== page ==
Reporters Without Borders expresses concerns about investigative journalism in Estonia

Reporters Without Borders, an international organisation that conducts political advocacy on issues relating to freedom of information and freedom of the press, has expressed “extreme” concern about investigative journalism in Estonia in the light of a crisis in Postimees, the country’s leading newspaper.

Reporters Without Borders said in a 13 January release that it is “extremely concerned for the future of independent journalism in Estonia, where almost all of the investigative reporters and the opinion desk editors have left Postimees, the country’s leading daily newspaper, in the past few weeks, saying they no longer trust its management”.

According to the organisation, the latest journalists to leave the newspaper include Eva-Lotta Kivi and Karl-Eduard Salumäe, two members of its editorial section, who announced their departure on 2 January.

“The crisis at Postimees seems to be the culmination of a series of disagreements between its journalists and management that began in 2015, when Margus Linnamäe, a wealthy businessman who made his fortune in pharmaceutical retail, became the sole owner of the newspaper. Founded in 1857, Postimees has until recently been Estonia’s most respected newspaper.”

The end of strong investigative journalism

The most senior journalist to have departed is Merili Nikkolo, the executive publisher, who was fired on 23 December because of “differences about implementation of the newspaper’s vision”, according to the president of the board of governors. The head of investigative reporting, Holger Roonemaa, and five other journalists then decided to leave of their own accord. One of them, Martin Laine, said: “Nikkolo’s dismissal is a clear sign that the journalists and the board of governors are at loggerheads and cannot move forward together.”

“We are concerned that the exodus from Postimees could mark the end of strong investigative journalism in a country that has until now been seen as a model of press freedom,” Pauline Adès-Mével, the head of RSF’s EU and Balkans desk, said in a statement. “Its owner must prevent any interference by the board in the newspaper’s editorial content.”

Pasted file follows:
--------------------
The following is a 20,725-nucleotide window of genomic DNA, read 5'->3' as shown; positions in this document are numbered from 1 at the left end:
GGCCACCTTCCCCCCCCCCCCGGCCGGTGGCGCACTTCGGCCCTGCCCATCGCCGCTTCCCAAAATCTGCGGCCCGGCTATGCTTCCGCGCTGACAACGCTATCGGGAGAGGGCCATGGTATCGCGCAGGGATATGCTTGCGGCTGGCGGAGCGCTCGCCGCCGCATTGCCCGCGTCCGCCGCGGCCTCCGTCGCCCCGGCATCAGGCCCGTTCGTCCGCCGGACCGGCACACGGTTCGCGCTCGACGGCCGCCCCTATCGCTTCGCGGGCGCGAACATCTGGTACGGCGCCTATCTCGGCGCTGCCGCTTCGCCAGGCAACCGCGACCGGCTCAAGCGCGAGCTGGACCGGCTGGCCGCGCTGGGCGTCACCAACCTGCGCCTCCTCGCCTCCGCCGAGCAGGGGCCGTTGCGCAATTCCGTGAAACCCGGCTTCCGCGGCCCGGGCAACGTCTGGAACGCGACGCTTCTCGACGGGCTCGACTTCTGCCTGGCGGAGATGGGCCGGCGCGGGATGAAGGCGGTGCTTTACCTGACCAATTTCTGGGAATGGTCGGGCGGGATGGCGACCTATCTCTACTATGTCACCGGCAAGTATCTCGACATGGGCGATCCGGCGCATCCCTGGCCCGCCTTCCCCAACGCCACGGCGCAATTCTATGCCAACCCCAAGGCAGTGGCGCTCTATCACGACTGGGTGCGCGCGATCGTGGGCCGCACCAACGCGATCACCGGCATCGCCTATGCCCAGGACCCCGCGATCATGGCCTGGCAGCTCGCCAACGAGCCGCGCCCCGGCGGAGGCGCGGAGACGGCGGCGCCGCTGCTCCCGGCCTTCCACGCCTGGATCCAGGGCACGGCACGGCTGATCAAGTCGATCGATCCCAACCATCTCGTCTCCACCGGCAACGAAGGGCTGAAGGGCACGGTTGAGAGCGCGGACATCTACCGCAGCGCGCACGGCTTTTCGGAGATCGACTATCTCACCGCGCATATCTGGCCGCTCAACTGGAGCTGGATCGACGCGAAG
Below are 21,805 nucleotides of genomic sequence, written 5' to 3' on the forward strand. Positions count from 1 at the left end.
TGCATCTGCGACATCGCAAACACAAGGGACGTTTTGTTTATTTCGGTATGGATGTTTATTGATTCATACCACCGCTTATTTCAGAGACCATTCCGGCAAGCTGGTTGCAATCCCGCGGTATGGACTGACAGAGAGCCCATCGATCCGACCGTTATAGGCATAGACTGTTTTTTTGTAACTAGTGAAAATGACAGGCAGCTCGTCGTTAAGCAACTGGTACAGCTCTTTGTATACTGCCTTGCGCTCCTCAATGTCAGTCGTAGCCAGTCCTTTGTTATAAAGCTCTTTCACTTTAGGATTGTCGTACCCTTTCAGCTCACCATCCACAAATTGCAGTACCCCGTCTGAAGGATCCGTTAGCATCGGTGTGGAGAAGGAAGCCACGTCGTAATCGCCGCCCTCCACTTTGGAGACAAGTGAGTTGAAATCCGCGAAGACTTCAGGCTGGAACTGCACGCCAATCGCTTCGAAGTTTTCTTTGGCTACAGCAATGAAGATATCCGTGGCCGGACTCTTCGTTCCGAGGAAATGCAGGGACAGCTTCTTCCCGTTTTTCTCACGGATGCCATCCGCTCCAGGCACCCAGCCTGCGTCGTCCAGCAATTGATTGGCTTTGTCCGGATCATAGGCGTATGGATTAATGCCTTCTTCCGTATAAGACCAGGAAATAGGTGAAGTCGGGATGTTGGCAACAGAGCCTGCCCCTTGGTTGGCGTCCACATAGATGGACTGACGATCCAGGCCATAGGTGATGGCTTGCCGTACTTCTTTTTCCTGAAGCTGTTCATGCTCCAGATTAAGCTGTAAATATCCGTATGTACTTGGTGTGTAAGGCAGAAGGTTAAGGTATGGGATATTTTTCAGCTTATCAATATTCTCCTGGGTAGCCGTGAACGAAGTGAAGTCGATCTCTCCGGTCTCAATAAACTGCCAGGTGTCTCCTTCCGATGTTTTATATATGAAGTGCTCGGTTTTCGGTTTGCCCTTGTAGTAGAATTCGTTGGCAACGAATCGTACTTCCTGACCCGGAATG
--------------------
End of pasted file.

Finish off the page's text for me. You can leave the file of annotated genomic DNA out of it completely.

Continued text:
With only one person left in the opinion section, and two in-house journalists left in the investigative section (and no permanent editor), two of the newspaper’s most important sections are now just idling.

“How will Postimees survive without all of this talent? What will become of the departing journalists as investigative reporting becomes scarcer in this small country with just 1.3 million inhabitants? This possible disappearance of this independent newspaper could prove disastrous for a country this size, one in which the media are already very polarized between the state-funded public radio and TV broadcaster and a major private-sector media company, Ekspress Grupp,” Reporters Without Borders said.

Blurring the distinction between journalism and advertising

The organisation already voiced concern about Linnamäe’s control of Postimees in April 2019, when its journalists said they had been under various forms of pressure to cover events linked to his other long list of business interests, which include a news agency, chains of restaurants, cinemas, bookstores, Estonia’s biggest chain of pharmacies, a TV channel and radio stations. “The Postimees website often refers to these other activities, blurring the distinction between journalism and advertising,” Reporters Without Borders noted.

Postimees also owns Apollo book stores. The image is illustrative (Facebook).

In a response to the press organisation’s statement, Postimees said on its website that it “assures that we will continue to provide the public with the best possible journalism like before” and that the newspaper “has always valued journalism that is professional, objective and ethical”.

“Postimees has had better and worse times in its 162-year history, but journalism in its best tradition has always prevailed. The past year was turbulent, but we can assure that the newsroom has and will always continue to work as a united front for the sake of credibility and influence. The 125 journalists at Postimees are all at the service of our readers,” the newspaper said.

Promises fair coverage

“We do our work with both passion and freedom. Postimees will continue to do this both in investigative and opinion journalism. We will not stop covering all political, business and civic actors fairly.”

Reporters Without Borders is an international non-profit, non-governmental organisation based in Paris that conducts political advocacy on issues relating to freedom of information and freedom of the press. It has two primary spheres of activity: one is focused on internet censorship and the new media, and the other on providing material, financial and psychological assistance to journalists assigned to dangerous areas.

Estonia is ranked 11th out of 180 countries in the 2019 World Press Freedom Index.

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